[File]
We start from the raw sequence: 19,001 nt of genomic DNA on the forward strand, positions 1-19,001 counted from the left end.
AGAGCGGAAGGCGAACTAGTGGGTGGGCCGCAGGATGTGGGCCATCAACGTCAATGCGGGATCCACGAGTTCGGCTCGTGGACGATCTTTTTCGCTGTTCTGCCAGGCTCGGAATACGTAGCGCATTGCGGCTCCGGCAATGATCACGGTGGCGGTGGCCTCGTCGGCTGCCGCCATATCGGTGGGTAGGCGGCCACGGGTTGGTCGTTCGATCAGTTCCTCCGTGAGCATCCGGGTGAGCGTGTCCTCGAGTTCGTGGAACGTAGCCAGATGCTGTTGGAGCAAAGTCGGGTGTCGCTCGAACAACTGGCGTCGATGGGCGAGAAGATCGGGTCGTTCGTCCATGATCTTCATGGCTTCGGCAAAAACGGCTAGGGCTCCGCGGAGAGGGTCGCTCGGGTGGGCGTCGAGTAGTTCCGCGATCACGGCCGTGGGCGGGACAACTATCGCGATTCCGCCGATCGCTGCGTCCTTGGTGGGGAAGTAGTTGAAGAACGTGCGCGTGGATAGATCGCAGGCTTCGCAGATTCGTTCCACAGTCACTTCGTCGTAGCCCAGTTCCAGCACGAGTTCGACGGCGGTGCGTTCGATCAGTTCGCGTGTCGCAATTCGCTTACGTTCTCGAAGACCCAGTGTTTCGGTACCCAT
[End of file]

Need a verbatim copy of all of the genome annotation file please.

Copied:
We start from the raw sequence: 19,001 nt of genomic DNA on the forward strand, positions 1-19,001 counted from the left end.
AGAGCGGAAGGCGAACTAGTGGGTGGGCCGCAGGATGTGGGCCATCAACGTCAATGCGGGATCCACGAGTTCGGCTCGTGGACGATCTTTTTCGCTGTTCTGCCAGGCTCGGAATACGTAGCGCATTGCGGCTCCGGCAATGATCACGGTGGCGGTGGCCTCGTCGGCTGCCGCCATATCGGTGGGTAGGCGGCCACGGGTTGGTCGTTCGATCAGTTCCTCCGTGAGCATCCGGGTGAGCGTGTCCTCGAGTTCGTGGAACGTAGCCAGATGCTGTTGGAGCAAAGTCGGGTGTCGCTCGAACAACTGGCGTCGATGGGCGAGAAGATCGGGTCGTTCGTCCATGATCTTCATGGCTTCGGCAAAAACGGCTAGGGCTCCGCGGAGAGGGTCGCTCGGGTGGGCGTCGAGTAGTTCCGCGATCACGGCCGTGGGCGGGACAACTATCGCGATTCCGCCGATCGCTGCGTCCTTGGTGGGGAAGTAGTTGAAGAACGTGCGCGTGGATAGATCGCAGGCTTCGCAGATTCGTTCCACAGTCACTTCGTCGTAGCCCAGTTCCAGCACGAGTTCGACGGCGGTGCGTTCGATCAGTTCGCGTGTCGCAATTCGCTTACGTTCTCGAAGACCCAGTGTTTCGGTACCCAT